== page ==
Show simple item record

Files in this item


Item metadata

dc.contributor.authorYang, Jianghai
dc.contributor.authorCawood, Peter Anthony
dc.contributor.authorDu, Yuansheng
dc.contributor.authorLi, Wenqian
dc.contributor.authorYan, Jiaxin
dc.identifier.citationYang , J , Cawood , P A , Du , Y , Li , W & Yan , J 2016 , ' Reconstructing Early Permian tropical climates from chemical weathering indices ' , Geological Society of America Bulletin , vol. 128 , no. 5-6 , pp. 739-751 .
dc.identifier.otherPURE: 240935423
dc.identifier.otherPURE UUID: f640e988-eb02-4bd5-ab4d-dce3c70106af
dc.identifier.otherBibtex: urn:e4e7518359307dfe11d1b693714ee191
dc.identifier.otherScopus: 85015650838
dc.identifier.otherWOS: 000375212200003
dc.descriptionThis study was financially supported by the National Natural Science Foundation of China (grants 41302083, 41572078), the National Basic Research Program of China (grant 2011CB808800), and the Fundamental Research Funds for the Central Universities (grant CUGL140402), China University of Geosciences (Wuhan). P.A. Cawood acknowledges support from NERC grant NE/J021822/1.en
dc.description.abstractPaleoflora studies suggest that continental drying occurred associated with the Early Permian deglaciation in southern North America, but not in North China. Both regions occupied tropical latitudes during the Early Permian, but they were separated by the Tethys Ocean. To further constrain the tropical paleoclimate conditions during the Early Permian glacial to deglacial transition, we undertook a weathering geochemistry study on Early Permian mudstone and siltstone samples from southeastern North China and evaluated the climate impact on regional weathering patterns. Whole-rock major- and trace-element geochemistry, and X-ray diffraction mineralogy data suggest that sample compositions, and resultant calculated values of most weathering indices, are dominated by chemical weathering from a source akin to the average upper continental crust (UCC) of the adjoining southern North China craton. Values of the chemical index of alteration (CIA) and other well-correlated weathering indices, including the index of sodium depletion fraction (τNa), indicate high chemical weathering intensity (e.g., CIA > 80 and τNa < −0.80) in the southern North China craton source region related to intense climate forcing. Based on modern surface weathering data from granitic landscapes, we propose that the dependence of land surface soil chemical weathering intensity on the air temperature can be described by a τNa-MAT (mean annual temperature) transfer function, where humidity control is demonstrated by the consistently high τNa values of surface soils at sites with low annual precipitation rates (<400 mm/yr) despite temperature variation. By applying this modern weathering-climate relationship, we compare the Early Permian (Asselian-Sakmarian) terrestrial climate between North China and west tropical Pangea (present-day west Colorado). Using the southern North China craton as an average source composition, the average τNa value of ∼−0.90 for the Asselian-Sakmarian sediments of North China transforms to a MAT of ∼20 ± 2.7 °C and suggests a warm-humid climate. Using average UCC as an average source composition, the Asselian-Sakmarian loessites in west Colorado have an average τNa value ∼−0.20, which either denotes an arid climate or corresponds to a cold (or cold-dry) climate with MAT of ∼4 ± 2.7 °C. If valid, this estimated MAT is consistent with inferred upland glaciation within the ancestral Rocky Mountains of west tropical Pangea. The τNa-MAT transfer function provides a quantitative method for deep-time paleoclimate study and enhances our understanding of the dependence of continental chemical weathering on climate conditions.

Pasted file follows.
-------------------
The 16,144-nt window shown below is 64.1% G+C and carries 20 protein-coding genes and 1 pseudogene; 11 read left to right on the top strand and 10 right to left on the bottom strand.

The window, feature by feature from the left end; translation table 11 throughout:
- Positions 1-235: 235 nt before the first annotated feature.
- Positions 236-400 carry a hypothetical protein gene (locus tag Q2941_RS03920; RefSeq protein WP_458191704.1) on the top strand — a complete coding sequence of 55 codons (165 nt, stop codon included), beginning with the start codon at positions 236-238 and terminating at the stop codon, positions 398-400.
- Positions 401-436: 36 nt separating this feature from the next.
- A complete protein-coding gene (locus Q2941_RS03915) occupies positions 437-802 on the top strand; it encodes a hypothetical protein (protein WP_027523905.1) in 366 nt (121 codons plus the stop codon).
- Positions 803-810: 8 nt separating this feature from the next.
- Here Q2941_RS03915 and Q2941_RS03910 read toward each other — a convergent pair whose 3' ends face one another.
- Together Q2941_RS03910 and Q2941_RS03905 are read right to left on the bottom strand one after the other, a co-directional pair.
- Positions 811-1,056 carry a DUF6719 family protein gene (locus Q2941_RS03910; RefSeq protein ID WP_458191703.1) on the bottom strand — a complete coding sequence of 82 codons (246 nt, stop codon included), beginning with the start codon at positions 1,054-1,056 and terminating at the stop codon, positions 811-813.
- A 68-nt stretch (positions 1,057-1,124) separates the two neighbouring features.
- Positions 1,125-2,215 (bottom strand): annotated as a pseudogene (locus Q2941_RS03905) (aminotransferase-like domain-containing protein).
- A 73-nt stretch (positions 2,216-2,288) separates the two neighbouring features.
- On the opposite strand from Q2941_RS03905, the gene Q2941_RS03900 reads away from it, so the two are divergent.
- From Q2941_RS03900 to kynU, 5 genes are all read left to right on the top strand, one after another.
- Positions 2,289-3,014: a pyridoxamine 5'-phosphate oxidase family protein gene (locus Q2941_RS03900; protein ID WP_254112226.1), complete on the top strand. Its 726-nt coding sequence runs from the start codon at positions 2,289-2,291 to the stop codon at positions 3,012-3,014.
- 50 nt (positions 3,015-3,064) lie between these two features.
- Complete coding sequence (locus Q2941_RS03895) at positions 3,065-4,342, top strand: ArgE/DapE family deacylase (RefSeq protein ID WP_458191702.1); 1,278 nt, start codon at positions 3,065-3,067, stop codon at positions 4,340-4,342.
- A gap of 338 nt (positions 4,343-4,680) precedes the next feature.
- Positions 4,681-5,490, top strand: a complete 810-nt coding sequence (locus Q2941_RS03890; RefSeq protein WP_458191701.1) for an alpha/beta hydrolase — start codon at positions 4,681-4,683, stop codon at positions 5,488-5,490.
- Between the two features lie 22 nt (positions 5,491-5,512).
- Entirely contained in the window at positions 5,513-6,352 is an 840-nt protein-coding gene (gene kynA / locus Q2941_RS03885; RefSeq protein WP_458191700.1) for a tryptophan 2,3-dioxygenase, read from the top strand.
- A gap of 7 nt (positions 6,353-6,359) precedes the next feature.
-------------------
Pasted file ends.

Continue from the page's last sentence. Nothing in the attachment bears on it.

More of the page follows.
dc.relation.ispartofGeological Society of America Bulletinen
dc.rights© 2016 Geological Society of America. This work is made available online in accordance with the publisher’s policies. This is the author created, accepted version manuscript following peer review and may differ slightly from the final published version. The final published version of this work is available at:
dc.subjectGE Environmental Sciencesen
dc.titleReconstructing Early Permian tropical climates from chemical weathering indicesen
dc.typeJournal articleen
dc.contributor.institutionUniversity of St Andrews.Earth and Environmental Sciencesen
dc.contributor.institutionUniversity of St Andrews.School of Geography and Geosciencesen
dc.contributor.institutionUniversity of St Andrews.Scottish Oceans Instituteen
dc.contributor.institutionUniversity of St Andrews.St Andrews Isotope Geochemistryen
dc.description.statusPeer revieweden

This item appears in the following Collection(s)

Show simple item record